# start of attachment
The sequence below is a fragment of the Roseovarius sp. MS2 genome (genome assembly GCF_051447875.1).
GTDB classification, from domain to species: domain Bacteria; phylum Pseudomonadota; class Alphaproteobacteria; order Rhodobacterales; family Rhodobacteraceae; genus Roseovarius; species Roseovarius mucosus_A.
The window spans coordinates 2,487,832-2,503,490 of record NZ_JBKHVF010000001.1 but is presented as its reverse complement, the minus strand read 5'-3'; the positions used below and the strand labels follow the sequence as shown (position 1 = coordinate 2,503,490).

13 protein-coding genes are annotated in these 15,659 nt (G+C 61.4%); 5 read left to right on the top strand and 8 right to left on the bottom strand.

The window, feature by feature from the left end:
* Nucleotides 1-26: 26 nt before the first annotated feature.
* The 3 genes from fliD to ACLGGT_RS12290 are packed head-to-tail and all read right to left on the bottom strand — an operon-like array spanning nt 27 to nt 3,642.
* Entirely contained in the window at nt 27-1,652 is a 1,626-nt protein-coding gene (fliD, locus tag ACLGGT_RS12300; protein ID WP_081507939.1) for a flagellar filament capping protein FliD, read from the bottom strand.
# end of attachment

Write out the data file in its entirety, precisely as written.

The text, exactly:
The sequence below is a fragment of the Roseovarius sp. MS2 genome (genome assembly GCF_051447875.1).
GTDB classification, from domain to species: domain Bacteria; phylum Pseudomonadota; class Alphaproteobacteria; order Rhodobacterales; family Rhodobacteraceae; genus Roseovarius; species Roseovarius mucosus_A.
The window spans coordinates 2,487,832-2,503,490 of record NZ_JBKHVF010000001.1 but is presented as its reverse complement, the minus strand read 5'-3'; the positions used below and the strand labels follow the sequence as shown (position 1 = coordinate 2,503,490).

13 protein-coding genes are annotated in these 15,659 nt (G+C 61.4%); 5 read left to right on the top strand and 8 right to left on the bottom strand.

The window, feature by feature from the left end:
* Nucleotides 1-26: 26 nt before the first annotated feature.
* The 3 genes from fliD to ACLGGT_RS12290 are packed head-to-tail and all read right to left on the bottom strand — an operon-like array spanning nt 27 to nt 3,642.
* Entirely contained in the window at nt 27-1,652 is a 1,626-nt protein-coding gene (fliD, locus tag ACLGGT_RS12300; protein ID WP_081507939.1) for a flagellar filament capping protein FliD, read from the bottom strand.